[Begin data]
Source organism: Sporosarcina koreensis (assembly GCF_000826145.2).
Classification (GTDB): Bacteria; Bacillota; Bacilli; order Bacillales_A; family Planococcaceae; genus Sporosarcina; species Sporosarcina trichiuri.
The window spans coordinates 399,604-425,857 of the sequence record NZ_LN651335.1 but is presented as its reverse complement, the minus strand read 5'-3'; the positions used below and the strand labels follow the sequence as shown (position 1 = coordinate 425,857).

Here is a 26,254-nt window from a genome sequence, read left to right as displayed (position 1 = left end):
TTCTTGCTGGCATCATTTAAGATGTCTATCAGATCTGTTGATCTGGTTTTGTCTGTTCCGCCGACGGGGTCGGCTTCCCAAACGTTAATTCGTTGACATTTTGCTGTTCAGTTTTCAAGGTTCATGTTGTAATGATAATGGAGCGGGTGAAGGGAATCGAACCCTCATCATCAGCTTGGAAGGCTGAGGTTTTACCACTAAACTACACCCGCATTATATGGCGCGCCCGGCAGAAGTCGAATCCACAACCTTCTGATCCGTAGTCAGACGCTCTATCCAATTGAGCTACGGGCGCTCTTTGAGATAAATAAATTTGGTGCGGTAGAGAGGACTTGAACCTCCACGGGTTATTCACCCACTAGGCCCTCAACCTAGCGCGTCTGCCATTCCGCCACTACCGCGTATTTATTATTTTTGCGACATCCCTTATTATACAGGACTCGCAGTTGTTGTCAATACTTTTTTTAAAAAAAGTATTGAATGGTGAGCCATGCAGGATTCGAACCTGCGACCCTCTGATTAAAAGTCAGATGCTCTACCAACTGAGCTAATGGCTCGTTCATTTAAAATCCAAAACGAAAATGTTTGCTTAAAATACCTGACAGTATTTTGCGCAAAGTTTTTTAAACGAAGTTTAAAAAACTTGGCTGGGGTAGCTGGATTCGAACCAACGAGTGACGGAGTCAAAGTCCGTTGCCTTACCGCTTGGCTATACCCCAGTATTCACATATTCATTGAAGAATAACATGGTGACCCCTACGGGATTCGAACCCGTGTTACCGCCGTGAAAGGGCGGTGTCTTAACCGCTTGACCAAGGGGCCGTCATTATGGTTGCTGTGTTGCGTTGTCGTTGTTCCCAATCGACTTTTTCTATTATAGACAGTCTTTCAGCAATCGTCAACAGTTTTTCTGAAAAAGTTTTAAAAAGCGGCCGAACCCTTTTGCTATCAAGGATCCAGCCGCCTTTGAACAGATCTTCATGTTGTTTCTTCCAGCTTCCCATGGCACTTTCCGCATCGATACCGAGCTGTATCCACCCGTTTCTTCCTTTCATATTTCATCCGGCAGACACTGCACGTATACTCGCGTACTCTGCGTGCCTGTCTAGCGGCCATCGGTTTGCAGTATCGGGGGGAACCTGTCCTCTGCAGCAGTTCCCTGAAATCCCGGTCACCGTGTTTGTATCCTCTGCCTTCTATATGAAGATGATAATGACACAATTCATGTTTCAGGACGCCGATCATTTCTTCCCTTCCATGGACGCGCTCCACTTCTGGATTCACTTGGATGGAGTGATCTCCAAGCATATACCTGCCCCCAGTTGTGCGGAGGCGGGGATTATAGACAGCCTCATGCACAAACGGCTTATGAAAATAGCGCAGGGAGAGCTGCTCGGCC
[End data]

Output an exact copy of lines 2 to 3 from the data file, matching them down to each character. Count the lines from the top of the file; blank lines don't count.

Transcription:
Classification (GTDB): Bacteria; Bacillota; Bacilli; order Bacillales_A; family Planococcaceae; genus Sporosarcina; species Sporosarcina trichiuri.
The window spans coordinates 399,604-425,857 of the sequence record NZ_LN651335.1 but is presented as its reverse complement, the minus strand read 5'-3'; the positions used below and the strand labels follow the sequence as shown (position 1 = coordinate 425,857).